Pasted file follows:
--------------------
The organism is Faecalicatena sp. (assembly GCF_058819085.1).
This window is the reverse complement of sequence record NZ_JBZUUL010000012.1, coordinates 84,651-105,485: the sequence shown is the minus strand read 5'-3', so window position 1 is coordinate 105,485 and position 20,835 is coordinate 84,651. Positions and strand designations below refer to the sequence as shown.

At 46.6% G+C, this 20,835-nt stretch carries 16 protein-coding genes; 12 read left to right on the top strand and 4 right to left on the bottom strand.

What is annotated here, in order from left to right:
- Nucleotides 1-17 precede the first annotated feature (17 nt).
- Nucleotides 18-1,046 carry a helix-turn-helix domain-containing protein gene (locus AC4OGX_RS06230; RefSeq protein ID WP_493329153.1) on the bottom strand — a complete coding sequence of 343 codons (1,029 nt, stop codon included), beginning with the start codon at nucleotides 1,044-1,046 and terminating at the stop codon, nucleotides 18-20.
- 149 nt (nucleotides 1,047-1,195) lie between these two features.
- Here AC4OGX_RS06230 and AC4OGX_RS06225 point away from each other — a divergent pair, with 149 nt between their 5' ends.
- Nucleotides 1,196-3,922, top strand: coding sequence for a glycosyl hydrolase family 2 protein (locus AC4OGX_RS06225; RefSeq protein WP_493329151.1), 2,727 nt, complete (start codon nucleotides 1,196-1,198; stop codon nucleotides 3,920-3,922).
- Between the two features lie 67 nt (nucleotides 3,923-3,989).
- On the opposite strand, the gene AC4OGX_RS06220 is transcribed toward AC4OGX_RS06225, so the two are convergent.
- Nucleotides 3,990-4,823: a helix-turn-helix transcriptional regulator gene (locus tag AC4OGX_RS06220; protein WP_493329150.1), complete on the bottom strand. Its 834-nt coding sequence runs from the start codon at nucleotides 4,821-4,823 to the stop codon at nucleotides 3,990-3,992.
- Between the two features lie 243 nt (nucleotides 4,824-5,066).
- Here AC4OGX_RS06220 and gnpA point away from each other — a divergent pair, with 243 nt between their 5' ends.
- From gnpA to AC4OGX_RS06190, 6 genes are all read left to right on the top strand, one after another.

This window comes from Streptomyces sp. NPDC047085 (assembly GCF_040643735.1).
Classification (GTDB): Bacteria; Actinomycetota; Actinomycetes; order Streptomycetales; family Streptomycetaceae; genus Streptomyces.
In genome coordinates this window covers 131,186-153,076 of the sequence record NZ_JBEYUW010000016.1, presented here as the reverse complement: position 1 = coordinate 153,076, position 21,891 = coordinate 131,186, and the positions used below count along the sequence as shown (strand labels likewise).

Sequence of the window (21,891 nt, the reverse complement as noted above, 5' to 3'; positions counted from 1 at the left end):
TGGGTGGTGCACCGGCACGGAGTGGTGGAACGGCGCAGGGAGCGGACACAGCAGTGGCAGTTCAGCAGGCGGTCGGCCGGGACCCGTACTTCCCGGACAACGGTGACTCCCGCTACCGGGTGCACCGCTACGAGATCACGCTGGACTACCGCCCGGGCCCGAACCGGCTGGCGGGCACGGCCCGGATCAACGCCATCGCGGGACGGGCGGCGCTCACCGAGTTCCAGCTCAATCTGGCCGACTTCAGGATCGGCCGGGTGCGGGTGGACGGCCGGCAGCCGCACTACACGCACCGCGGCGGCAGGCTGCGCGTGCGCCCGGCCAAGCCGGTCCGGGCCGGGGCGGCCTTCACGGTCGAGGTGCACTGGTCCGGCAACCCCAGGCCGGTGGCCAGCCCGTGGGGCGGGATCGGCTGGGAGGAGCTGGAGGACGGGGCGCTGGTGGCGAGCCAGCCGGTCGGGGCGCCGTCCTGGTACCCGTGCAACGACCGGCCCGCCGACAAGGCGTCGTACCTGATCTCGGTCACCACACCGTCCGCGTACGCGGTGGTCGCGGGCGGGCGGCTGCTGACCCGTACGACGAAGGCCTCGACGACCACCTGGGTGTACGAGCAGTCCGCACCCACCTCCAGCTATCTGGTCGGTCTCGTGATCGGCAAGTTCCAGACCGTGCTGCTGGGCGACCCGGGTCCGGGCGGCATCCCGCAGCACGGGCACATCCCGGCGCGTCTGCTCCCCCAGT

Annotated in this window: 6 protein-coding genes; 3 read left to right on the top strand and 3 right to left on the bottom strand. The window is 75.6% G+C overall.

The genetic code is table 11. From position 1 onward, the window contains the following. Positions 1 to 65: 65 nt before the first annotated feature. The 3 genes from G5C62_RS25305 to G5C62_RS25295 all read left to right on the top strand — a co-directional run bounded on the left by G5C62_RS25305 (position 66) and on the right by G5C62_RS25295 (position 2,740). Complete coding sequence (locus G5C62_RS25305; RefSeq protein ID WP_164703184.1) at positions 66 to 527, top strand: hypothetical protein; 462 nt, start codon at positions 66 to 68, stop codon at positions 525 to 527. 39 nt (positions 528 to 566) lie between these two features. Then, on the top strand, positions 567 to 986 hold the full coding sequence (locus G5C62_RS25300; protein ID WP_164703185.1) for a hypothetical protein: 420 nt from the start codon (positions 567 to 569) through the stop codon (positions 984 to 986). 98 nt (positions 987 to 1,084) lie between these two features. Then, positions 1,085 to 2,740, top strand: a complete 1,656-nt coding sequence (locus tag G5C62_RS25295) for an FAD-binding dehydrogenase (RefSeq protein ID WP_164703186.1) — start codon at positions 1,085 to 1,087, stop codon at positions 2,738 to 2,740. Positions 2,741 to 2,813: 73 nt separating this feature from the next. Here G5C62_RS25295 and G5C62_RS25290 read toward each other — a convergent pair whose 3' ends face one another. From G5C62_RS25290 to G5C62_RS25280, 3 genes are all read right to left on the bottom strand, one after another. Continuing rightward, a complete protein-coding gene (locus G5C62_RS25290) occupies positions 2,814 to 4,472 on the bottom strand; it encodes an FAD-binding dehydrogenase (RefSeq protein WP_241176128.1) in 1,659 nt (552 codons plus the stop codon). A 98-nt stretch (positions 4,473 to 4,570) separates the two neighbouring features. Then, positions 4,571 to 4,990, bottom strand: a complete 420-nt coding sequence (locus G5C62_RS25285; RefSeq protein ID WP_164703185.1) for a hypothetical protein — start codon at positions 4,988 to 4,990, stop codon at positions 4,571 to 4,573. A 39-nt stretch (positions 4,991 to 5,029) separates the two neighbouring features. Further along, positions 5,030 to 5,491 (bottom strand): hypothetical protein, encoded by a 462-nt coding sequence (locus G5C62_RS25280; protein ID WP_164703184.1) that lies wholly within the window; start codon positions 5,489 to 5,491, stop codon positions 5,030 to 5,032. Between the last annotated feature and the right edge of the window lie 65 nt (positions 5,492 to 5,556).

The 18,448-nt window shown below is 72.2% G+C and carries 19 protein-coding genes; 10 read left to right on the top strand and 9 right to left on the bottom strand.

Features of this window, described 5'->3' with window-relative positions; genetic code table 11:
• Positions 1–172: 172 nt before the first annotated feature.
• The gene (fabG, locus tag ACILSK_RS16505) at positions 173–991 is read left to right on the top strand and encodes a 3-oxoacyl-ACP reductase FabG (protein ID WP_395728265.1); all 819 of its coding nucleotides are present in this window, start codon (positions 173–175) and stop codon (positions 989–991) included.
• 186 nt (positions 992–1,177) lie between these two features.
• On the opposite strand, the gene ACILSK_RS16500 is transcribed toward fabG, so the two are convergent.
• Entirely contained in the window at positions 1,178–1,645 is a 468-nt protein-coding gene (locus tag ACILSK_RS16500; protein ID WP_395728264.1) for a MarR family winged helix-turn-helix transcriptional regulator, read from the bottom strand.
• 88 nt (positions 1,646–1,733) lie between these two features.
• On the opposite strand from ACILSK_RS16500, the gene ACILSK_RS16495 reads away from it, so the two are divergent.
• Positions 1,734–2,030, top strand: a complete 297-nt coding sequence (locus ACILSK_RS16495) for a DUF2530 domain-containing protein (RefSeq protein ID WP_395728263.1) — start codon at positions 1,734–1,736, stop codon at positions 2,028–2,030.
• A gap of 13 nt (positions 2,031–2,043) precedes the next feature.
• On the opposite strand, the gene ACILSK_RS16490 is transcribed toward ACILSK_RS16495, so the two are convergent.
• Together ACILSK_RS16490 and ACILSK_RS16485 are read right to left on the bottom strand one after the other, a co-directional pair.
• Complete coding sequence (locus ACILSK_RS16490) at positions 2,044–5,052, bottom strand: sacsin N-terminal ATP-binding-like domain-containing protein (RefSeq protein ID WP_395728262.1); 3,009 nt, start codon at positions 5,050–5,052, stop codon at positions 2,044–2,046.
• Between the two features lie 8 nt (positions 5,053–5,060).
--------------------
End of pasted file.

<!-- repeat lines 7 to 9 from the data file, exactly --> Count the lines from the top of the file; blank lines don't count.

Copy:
- 149 nt (nucleotides 1,047-1,195) lie between these two features.
- Here AC4OGX_RS06230 and AC4OGX_RS06225 point away from each other — a divergent pair, with 149 nt between their 5' ends.
- Nucleotides 1,196-3,922, top strand: coding sequence for a glycosyl hydrolase family 2 protein (locus AC4OGX_RS06225; RefSeq protein WP_493329151.1), 2,727 nt, complete (start codon nucleotides 1,196-1,198; stop codon nucleotides 3,920-3,922).